top: oldstyle figures (terminals of 2 and 5 are revised)
middle: the old lining figures (3's loop chopped, 5's terminal revised)
bottom: lining figures with new flat-topped 3, leading new 7 candidate, and same 5 as middle row
I'm not sure if the 3 is there yet but I think this might be the right direction to go.
All good, except the flat-top "3" is too mannered (as they almost always are, at least to me). And one nice thing about a round-top "3" is that it keeps the "2" company.
BTW you might want to shear the bottom of the OS "4" (maybe the same angle as the middle of the "3").
BTW you might want to shear the bottom of the OS "4"
It already is, but clearly not at enough of an angle!
BTW the spine/base join in the OS "2" is probably too dark.
And why not use the ogee form like in the LF?
Isn't the vertical in the "5" too thin?
And why not use the ogee form like in the LF?
There's less vertical space available for the curve to have room to change directions.
Dave, if I lessen the tilted effect on /a/ and /c/ could they win you back over? This is a revised version in all three masters:
Glad you got me looking at italic /y/ again. This was a letter that I loved the look of, but had to admit it didn't play well with others. So I've straightened out the SW/NE thin stroke, which allowed me to bring the intersection leftward, which ameliorated the spacing problems the older version was posing.
I can live with that new /c, but /a just seems weird. It looks taller at the start of a word than it does in the middle. Maybe shifting that node up a bit on the transition between vertical and curve on the top right would help? Or nudging the topmost node to the right slightly?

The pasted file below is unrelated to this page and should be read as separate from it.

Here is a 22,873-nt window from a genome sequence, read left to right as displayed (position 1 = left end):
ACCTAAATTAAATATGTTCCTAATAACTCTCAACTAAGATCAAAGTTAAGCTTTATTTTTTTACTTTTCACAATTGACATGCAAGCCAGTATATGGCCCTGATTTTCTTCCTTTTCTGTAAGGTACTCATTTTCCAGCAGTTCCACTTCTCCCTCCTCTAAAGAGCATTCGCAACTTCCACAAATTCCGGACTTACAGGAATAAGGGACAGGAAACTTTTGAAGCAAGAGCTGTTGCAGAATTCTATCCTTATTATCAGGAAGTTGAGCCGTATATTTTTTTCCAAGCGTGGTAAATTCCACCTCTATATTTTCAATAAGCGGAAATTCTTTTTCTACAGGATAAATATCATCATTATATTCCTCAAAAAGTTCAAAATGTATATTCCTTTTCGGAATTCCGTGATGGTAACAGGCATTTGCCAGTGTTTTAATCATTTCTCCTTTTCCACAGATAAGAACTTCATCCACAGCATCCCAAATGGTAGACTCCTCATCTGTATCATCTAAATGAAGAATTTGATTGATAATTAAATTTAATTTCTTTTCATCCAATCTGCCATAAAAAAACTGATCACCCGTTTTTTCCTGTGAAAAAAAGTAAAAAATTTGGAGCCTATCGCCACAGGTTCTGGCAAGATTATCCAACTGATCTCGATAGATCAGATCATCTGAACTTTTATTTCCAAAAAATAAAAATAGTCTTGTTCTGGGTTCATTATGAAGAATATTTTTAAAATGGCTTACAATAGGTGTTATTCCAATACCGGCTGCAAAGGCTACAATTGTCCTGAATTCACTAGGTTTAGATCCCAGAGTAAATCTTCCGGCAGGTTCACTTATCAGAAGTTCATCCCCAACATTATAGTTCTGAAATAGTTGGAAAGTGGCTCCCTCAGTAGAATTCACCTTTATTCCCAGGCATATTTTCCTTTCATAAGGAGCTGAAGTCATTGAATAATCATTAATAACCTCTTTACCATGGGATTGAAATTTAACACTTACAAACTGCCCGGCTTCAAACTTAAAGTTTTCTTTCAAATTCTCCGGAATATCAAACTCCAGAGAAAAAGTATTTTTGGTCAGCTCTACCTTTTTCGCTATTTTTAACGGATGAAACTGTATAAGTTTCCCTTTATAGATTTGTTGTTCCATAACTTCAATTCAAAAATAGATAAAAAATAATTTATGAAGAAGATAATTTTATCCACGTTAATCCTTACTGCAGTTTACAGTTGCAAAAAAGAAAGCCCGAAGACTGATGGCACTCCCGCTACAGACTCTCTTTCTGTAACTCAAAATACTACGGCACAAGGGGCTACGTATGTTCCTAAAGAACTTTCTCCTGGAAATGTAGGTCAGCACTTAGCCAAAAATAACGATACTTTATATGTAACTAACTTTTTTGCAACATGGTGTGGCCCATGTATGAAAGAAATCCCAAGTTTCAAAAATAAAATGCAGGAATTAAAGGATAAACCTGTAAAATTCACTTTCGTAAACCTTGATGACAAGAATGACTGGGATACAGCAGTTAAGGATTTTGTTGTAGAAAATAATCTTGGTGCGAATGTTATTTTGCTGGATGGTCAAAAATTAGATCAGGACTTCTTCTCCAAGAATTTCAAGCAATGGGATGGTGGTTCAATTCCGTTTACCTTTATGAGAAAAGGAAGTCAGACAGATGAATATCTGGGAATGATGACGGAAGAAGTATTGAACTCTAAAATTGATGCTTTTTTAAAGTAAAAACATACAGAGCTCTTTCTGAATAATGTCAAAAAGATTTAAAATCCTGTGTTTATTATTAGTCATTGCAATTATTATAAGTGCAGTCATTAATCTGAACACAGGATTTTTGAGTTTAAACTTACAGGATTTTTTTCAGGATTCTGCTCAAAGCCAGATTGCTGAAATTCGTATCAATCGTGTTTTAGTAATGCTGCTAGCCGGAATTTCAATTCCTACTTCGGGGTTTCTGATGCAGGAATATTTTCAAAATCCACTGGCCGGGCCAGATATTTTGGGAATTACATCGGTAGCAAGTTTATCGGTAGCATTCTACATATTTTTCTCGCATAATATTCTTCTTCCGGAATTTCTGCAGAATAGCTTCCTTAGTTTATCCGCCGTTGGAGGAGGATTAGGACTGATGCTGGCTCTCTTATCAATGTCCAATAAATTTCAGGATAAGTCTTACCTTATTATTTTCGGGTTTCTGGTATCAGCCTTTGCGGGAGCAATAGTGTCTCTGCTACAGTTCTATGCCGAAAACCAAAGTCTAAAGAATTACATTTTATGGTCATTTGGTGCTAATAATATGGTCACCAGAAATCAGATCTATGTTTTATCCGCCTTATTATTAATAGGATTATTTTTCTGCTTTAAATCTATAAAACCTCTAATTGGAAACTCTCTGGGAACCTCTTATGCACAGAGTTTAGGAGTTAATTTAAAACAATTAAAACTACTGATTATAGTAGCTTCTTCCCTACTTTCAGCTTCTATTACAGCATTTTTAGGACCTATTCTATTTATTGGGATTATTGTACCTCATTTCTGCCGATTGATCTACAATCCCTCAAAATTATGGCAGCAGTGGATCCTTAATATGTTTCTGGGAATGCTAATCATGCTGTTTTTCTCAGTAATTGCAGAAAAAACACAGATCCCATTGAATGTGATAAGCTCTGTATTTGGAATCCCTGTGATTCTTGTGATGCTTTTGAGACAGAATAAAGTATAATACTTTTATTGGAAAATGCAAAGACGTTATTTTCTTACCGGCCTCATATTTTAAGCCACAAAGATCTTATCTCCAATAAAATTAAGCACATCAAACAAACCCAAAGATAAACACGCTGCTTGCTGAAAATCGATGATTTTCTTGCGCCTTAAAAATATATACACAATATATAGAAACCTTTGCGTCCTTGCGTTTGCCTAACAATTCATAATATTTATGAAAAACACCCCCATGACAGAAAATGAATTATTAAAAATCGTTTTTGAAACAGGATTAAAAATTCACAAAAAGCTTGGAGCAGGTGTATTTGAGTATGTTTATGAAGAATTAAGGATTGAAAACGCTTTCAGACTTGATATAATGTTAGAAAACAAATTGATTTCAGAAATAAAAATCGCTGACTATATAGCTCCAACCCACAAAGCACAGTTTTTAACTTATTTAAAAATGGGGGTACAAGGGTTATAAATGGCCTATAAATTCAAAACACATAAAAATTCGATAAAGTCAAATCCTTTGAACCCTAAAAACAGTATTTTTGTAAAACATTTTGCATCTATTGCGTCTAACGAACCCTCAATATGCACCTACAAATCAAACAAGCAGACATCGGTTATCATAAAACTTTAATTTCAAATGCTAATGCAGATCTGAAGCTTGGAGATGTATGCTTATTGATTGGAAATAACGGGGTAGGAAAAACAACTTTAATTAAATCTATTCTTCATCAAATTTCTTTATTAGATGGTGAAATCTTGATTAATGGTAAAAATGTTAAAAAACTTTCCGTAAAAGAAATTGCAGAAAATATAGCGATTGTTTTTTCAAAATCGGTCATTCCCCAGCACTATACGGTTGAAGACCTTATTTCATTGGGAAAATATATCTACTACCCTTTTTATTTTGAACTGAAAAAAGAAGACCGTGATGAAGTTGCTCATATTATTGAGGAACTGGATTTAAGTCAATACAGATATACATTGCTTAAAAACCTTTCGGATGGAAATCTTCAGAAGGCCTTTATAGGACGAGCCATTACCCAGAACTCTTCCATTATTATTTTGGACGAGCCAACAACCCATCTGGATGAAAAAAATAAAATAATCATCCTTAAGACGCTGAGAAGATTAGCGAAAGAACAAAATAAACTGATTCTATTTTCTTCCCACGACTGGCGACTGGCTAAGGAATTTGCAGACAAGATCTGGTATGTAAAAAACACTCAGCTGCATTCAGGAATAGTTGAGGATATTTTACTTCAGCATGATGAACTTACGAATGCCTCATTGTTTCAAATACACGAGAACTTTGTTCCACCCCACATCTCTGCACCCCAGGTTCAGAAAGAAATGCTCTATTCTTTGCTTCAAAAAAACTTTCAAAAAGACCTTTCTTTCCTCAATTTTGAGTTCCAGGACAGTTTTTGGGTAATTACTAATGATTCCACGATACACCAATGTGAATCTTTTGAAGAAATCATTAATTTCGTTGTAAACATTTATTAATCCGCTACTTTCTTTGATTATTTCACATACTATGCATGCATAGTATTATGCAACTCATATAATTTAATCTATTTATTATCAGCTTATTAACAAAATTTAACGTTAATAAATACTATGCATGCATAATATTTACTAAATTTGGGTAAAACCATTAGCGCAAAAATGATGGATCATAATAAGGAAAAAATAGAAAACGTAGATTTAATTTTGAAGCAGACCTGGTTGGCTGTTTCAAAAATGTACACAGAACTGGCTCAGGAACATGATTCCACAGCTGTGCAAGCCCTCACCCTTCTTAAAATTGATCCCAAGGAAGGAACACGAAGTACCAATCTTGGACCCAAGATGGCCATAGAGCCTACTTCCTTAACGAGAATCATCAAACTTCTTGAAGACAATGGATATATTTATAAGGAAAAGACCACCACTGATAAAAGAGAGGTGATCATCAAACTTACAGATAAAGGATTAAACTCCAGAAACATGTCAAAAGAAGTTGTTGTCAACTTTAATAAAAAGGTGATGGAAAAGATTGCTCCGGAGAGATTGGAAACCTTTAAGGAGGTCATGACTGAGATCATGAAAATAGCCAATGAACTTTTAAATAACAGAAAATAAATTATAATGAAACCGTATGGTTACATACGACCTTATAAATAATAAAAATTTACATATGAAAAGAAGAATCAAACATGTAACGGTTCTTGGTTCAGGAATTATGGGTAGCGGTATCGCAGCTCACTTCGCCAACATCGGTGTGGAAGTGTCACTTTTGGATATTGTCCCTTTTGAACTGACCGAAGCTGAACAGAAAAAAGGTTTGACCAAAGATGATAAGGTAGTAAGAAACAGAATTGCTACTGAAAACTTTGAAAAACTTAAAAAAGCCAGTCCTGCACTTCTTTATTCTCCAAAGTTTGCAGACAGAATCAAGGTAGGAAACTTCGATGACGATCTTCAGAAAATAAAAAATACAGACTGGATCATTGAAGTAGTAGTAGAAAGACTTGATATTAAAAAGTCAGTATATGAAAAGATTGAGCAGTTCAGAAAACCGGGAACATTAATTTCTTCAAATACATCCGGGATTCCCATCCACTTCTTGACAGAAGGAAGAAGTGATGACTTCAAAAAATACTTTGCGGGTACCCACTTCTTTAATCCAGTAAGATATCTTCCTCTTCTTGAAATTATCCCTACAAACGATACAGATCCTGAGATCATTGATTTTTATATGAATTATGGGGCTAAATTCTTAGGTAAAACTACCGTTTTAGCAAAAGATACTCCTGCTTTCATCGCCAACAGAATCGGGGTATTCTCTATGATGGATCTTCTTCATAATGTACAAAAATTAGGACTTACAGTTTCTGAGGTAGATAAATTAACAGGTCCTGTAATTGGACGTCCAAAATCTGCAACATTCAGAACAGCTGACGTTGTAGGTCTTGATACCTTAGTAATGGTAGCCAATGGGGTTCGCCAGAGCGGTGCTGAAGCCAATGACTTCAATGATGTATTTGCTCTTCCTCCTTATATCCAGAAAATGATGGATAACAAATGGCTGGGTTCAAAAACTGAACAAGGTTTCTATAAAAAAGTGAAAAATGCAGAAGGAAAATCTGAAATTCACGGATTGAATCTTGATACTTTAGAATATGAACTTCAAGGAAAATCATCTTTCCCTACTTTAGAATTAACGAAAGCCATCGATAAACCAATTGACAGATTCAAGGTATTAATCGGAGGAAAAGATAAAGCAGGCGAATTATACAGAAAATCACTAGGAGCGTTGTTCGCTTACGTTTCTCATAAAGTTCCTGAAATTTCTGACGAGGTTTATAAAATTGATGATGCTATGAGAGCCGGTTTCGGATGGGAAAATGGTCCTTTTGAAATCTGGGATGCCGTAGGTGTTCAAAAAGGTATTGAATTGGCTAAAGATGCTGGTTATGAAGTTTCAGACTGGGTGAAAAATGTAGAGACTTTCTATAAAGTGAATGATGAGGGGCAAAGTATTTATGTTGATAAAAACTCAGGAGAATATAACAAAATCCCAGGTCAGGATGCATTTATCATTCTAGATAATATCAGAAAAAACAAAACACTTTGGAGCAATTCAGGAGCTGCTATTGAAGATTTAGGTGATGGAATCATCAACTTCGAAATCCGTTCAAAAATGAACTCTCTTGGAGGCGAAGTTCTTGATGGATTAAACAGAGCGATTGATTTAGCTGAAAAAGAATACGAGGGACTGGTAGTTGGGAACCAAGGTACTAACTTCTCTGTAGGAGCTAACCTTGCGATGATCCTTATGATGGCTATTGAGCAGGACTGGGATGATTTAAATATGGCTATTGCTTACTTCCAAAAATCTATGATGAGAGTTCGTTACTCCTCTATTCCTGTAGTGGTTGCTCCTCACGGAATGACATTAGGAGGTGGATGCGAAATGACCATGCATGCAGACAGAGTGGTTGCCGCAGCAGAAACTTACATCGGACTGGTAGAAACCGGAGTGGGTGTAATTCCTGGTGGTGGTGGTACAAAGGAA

y looks better now in terms of weight. the top left of the black one is not as nice a curve as it was before though.
5 May 2013 — 11:41am Old Style Figures
The lower counter of old style 2 is rather small. I would draw 2 a little bit higher without enlarging the upper counter, make the join thinner on the lower side and maybe flip the serif on the end of the horizontal stroke downwards.
It looks as if old style 4 is positioned too low. In many typefaces this is solved by positioning 4 a little bit higher, as a result, the horizontal stroke of 4 does not align with the baseline anymore, but I do not think that causes any trouble.
Thanks, those are good ideas that I will try out. It's funny - I've known for quite a while that that baseline stroke of four will probably need to be raised but it's difficult to force my compulsive self to move it off that line!
In the meantime a different take on the top of lining two and three. I think I like the three but the two isn't as satisfying. And if I adopted this change I guess maybe the teardrops of six and nine have to be revisited.
a shows the oldstyle two from before
b shows my best effort to even out the counters keeping it at "zero-height," which definitely looks better than a.
c shows a version that is allowed to be taller, but not full "six-height." Was this what you had in mind Albert Jan? I wouldn't have thought of this, but I can see how, though vertical alignment doesn't match anything else, the counterspace feels more comfortable with the other oldstyle figures. I might let the oldstyle four go up to that level too (Actually I'd already done something similar with the italic oldstyle four.).
(I tried a full "six-height" version that looked terrible. Also couldn't get a serif on the bottom side of two's terminal to work in this style.)